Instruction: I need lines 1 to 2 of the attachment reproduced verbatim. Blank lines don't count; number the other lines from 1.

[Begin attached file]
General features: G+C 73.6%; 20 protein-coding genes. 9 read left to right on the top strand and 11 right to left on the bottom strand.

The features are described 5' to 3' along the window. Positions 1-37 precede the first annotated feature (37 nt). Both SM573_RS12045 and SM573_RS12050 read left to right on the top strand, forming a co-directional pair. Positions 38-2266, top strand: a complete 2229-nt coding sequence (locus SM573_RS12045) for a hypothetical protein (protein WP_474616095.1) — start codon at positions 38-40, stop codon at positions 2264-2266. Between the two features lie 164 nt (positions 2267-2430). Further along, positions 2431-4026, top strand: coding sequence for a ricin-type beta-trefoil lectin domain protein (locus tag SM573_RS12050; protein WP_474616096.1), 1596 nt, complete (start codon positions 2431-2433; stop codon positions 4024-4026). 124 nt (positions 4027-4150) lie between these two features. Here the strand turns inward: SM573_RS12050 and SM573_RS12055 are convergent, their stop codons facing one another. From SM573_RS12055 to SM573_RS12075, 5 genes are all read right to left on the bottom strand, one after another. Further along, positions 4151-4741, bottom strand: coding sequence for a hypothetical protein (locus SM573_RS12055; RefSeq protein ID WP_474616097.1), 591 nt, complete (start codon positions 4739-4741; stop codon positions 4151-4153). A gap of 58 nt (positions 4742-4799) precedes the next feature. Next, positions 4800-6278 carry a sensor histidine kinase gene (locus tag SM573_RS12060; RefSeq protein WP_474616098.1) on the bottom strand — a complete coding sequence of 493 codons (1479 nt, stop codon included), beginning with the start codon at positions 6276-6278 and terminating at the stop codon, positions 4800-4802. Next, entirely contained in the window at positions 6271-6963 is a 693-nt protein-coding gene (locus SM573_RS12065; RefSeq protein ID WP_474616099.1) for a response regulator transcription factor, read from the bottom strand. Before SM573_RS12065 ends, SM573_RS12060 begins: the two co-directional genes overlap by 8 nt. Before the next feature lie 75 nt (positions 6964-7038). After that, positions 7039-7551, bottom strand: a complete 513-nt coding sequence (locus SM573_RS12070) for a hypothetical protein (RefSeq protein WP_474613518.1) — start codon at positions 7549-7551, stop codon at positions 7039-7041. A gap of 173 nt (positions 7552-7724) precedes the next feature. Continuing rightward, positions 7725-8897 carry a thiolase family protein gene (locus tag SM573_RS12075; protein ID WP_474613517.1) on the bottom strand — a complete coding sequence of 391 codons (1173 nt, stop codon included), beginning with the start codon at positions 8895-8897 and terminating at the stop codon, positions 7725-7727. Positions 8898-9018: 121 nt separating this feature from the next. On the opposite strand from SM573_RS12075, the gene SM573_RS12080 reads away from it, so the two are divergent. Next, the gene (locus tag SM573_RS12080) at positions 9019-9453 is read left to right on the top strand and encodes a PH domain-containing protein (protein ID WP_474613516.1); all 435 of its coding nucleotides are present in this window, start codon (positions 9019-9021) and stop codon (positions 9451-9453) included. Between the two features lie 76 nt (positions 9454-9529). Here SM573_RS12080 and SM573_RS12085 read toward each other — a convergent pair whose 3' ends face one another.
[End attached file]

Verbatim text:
General features: G+C 73.6%; 20 protein-coding genes. 9 read left to right on the top strand and 11 right to left on the bottom strand.

The features are described 5' to 3' along the window. Positions 1-37 precede the first annotated feature (37 nt). Both SM573_RS12045 and SM573_RS12050 read left to right on the top strand, forming a co-directional pair. Positions 38-2266, top strand: a complete 2229-nt coding sequence (locus SM573_RS12045) for a hypothetical protein (protein WP_474616095.1) — start codon at positions 38-40, stop codon at positions 2264-2266. Between the two features lie 164 nt (positions 2267-2430). Further along, positions 2431-4026, top strand: coding sequence for a ricin-type beta-trefoil lectin domain protein (locus tag SM573_RS12050; protein WP_474616096.1), 1596 nt, complete (start codon positions 2431-2433; stop codon positions 4024-4026). 124 nt (positions 4027-4150) lie between these two features. Here the strand turns inward: SM573_RS12050 and SM573_RS12055 are convergent, their stop codons facing one another. From SM573_RS12055 to SM573_RS12075, 5 genes are all read right to left on the bottom strand, one after another. Further along, positions 4151-4741, bottom strand: coding sequence for a hypothetical protein (locus SM573_RS12055; RefSeq protein ID WP_474616097.1), 591 nt, complete (start codon positions 4739-4741; stop codon positions 4151-4153). A gap of 58 nt (positions 4742-4799) precedes the next feature. Next, positions 4800-6278 carry a sensor histidine kinase gene (locus tag SM573_RS12060; RefSeq protein WP_474616098.1) on the bottom strand — a complete coding sequence of 493 codons (1479 nt, stop codon included), beginning with the start codon at positions 6276-6278 and terminating at the stop codon, positions 4800-4802. Next, entirely contained in the window at positions 6271-6963 is a 693-nt protein-coding gene (locus SM573_RS12065; RefSeq protein ID WP_474616099.1) for a response regulator transcription factor, read from the bottom strand. Before SM573_RS12065 ends, SM573_RS12060 begins: the two co-directional genes overlap by 8 nt. Before the next feature lie 75 nt (positions 6964-7038). After that, positions 7039-7551, bottom strand: a complete 513-nt coding sequence (locus SM573_RS12070) for a hypothetical protein (RefSeq protein WP_474613518.1) — start codon at positions 7549-7551, stop codon at positions 7039-7041. A gap of 173 nt (positions 7552-7724) precedes the next feature. Continuing rightward, positions 7725-8897 carry a thiolase family protein gene (locus tag SM573_RS12075; protein ID WP_474613517.1) on the bottom strand — a complete coding sequence of 391 codons (1173 nt, stop codon included), beginning with the start codon at positions 8895-8897 and terminating at the stop codon, positions 7725-7727. Positions 8898-9018: 121 nt separating this feature from the next. On the opposite strand from SM573_RS12075, the gene SM573_RS12080 reads away from it, so the two are divergent. Next, the gene (locus tag SM573_RS12080) at positions 9019-9453 is read left to right on the top strand and encodes a PH domain-containing protein (protein ID WP_474613516.1); all 435 of its coding nucleotides are present in this window, start codon (positions 9019-9021) and stop codon (positions 9451-9453) included. Between the two features lie 76 nt (positions 9454-9529). Here SM573_RS12080 and SM573_RS12085 read toward each other — a convergent pair whose 3' ends face one another.